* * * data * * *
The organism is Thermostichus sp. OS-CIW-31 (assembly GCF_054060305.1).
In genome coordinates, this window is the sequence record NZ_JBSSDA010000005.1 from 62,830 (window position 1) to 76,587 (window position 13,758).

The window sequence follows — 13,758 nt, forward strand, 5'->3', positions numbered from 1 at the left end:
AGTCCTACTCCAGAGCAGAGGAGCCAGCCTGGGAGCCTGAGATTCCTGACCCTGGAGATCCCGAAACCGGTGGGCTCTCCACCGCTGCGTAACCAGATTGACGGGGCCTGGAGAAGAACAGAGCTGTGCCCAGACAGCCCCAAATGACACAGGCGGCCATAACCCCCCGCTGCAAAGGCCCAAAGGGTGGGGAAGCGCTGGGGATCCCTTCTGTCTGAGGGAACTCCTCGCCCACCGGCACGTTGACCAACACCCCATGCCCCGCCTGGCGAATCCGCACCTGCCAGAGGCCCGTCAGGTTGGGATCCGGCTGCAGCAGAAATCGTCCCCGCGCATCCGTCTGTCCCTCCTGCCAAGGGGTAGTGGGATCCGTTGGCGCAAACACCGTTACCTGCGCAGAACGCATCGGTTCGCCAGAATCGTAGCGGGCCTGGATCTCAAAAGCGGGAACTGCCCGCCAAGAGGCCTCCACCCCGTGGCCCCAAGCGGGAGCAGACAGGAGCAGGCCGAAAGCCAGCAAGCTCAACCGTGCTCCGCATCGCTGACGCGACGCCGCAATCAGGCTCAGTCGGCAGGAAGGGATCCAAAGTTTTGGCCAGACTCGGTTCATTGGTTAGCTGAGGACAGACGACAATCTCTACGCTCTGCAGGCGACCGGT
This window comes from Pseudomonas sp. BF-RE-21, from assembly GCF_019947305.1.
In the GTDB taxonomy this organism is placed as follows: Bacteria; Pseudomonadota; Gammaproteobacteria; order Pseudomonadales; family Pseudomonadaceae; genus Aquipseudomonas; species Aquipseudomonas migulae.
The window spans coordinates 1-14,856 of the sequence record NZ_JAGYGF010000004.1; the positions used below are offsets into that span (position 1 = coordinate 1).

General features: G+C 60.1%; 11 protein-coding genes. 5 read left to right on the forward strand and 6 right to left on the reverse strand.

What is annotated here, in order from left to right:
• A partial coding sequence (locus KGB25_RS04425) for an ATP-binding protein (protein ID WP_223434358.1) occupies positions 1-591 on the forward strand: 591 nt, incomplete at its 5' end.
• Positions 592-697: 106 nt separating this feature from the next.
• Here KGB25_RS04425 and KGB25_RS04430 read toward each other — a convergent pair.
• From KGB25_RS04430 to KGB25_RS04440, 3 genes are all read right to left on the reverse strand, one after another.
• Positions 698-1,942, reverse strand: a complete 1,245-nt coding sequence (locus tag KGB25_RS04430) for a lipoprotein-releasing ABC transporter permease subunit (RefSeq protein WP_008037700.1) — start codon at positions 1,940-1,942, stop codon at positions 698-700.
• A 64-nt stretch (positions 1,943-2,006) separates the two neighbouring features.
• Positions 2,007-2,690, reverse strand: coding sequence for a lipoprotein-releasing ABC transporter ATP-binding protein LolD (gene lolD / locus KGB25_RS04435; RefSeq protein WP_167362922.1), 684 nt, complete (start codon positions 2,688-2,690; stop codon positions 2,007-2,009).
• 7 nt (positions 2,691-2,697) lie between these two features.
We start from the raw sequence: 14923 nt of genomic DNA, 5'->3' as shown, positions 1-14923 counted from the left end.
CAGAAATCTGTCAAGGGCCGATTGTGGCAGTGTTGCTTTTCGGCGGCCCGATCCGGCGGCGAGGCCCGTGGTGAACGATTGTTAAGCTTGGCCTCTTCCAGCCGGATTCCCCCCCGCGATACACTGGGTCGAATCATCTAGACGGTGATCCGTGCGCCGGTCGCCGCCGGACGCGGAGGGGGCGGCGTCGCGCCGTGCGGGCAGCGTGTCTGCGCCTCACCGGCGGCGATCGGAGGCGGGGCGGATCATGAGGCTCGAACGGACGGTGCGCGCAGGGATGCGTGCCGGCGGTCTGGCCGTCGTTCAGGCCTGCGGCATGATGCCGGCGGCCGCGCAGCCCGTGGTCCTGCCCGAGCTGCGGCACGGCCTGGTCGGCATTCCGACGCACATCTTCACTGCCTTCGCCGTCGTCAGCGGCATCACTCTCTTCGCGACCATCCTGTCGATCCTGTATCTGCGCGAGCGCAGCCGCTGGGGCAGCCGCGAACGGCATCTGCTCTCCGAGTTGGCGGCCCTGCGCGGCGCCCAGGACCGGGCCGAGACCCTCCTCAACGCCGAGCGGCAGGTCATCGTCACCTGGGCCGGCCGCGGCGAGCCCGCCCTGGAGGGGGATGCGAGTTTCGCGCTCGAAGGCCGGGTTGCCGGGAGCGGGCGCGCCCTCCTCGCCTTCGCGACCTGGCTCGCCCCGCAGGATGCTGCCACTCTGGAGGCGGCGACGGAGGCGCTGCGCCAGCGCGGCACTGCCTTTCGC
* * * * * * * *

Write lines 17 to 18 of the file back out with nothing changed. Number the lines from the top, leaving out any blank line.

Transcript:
• 7 nt (positions 2,691-2,697) lie between these two features.
We start from the raw sequence: 14923 nt of genomic DNA, 5'->3' as shown, positions 1-14923 counted from the left end.